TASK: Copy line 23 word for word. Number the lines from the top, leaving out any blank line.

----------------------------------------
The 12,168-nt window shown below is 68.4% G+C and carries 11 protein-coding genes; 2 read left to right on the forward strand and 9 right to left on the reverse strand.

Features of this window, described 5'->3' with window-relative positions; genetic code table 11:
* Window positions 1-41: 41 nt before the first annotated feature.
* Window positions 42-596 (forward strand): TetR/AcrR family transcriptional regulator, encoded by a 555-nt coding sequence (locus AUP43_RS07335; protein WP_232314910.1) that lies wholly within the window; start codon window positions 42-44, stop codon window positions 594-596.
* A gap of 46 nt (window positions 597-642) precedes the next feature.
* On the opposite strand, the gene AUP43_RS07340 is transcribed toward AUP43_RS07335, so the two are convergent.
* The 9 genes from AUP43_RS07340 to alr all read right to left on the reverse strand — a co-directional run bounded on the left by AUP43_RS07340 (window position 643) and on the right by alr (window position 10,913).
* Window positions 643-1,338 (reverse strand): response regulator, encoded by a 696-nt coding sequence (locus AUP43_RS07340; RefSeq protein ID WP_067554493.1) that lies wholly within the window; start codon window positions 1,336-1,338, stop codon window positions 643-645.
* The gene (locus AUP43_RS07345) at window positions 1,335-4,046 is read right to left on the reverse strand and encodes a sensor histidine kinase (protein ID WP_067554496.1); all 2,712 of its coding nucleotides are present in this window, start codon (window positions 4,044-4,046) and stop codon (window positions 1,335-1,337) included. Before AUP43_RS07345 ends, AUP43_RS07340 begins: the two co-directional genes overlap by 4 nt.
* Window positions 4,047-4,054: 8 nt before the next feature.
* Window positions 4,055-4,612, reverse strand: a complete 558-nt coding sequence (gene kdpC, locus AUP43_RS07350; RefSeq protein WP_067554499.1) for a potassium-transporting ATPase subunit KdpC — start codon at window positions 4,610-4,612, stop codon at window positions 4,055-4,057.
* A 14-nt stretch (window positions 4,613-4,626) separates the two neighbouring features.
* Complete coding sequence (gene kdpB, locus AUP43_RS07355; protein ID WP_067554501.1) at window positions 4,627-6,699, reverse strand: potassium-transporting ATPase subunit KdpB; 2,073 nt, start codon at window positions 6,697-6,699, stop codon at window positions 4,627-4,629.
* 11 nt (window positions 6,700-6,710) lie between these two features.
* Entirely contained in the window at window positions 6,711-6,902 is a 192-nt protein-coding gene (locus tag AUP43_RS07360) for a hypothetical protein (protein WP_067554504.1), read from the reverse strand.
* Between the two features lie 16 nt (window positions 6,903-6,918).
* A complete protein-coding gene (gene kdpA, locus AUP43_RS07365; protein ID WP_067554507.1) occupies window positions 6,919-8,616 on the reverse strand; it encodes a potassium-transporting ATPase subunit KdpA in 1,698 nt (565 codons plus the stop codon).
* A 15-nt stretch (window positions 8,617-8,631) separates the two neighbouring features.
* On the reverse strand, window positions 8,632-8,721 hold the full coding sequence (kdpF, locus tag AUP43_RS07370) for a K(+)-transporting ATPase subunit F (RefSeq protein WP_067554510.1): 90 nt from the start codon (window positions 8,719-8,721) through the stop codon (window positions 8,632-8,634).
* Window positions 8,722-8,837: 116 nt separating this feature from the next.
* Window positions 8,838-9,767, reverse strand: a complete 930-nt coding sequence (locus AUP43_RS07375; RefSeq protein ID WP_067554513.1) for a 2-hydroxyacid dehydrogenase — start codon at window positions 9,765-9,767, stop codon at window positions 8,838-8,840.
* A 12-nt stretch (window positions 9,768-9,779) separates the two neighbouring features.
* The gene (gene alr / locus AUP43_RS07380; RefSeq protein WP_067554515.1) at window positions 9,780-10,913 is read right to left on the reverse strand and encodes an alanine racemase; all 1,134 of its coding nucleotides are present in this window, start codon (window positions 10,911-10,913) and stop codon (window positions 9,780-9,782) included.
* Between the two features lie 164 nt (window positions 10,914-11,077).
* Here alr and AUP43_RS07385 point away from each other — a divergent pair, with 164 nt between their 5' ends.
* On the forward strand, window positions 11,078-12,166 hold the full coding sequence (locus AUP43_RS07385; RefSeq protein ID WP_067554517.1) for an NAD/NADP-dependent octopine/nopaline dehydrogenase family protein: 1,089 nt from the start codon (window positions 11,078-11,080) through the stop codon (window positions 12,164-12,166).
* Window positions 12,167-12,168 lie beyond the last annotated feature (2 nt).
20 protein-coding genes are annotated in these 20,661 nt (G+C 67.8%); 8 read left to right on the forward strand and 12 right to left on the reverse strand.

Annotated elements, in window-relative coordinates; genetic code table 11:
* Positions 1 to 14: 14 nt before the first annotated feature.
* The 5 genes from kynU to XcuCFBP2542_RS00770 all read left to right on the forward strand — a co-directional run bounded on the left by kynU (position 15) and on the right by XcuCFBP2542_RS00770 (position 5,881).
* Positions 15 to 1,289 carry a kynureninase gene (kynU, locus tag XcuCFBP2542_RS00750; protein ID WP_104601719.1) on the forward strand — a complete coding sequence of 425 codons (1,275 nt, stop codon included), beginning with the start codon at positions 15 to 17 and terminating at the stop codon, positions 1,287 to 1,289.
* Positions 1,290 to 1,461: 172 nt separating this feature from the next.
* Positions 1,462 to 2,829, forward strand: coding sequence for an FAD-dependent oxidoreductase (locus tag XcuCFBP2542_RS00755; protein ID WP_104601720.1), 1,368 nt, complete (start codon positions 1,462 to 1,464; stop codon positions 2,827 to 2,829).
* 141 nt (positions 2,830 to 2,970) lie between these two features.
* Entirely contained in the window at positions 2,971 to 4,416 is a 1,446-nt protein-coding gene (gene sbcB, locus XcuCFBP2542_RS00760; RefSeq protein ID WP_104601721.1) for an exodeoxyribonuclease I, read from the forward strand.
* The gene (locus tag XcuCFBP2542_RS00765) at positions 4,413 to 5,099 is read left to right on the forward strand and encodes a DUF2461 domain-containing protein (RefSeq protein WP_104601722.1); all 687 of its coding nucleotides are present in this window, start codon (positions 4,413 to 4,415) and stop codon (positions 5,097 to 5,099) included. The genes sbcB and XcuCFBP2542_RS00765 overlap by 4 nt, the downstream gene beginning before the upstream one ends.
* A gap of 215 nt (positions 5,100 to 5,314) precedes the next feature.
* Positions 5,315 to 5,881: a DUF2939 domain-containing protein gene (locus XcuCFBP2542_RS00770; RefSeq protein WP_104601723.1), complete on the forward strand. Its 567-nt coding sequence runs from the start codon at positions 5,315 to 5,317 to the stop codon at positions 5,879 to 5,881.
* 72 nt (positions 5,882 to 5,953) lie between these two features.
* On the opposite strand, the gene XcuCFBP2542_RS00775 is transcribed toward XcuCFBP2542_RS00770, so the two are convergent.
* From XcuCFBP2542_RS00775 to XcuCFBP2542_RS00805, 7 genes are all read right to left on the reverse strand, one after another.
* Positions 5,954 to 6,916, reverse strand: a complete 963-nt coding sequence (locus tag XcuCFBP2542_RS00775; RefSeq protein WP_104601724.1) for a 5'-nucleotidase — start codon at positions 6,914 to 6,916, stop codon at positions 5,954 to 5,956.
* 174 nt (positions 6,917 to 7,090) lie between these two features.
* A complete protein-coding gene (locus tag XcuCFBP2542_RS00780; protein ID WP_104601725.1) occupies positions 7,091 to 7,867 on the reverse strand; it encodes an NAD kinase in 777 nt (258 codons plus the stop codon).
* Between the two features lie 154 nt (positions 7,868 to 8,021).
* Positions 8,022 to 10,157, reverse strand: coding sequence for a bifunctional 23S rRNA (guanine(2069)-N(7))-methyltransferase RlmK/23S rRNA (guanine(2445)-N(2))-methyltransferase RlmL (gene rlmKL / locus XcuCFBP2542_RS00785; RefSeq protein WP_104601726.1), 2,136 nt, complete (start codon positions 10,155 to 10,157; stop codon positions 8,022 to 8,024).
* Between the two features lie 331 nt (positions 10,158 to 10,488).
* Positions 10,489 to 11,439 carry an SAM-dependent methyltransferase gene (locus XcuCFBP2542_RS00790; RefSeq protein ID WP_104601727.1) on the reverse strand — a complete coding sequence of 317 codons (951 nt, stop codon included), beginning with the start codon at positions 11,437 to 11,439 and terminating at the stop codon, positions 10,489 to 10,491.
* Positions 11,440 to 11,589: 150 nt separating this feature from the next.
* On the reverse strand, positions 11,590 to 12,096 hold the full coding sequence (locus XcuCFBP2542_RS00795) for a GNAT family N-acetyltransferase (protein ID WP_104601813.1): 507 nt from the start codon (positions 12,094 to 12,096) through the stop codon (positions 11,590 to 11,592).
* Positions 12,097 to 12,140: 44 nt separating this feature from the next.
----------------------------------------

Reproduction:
* The gene (gene alr / locus AUP43_RS07380; RefSeq protein WP_067554515.1) at window positions 9,780-10,913 is read right to left on the reverse strand and encodes an alanine racemase; all 1,134 of its coding nucleotides are present in this window, start codon (window positions 10,911-10,913) and stop codon (window positions 9,780-9,782) included.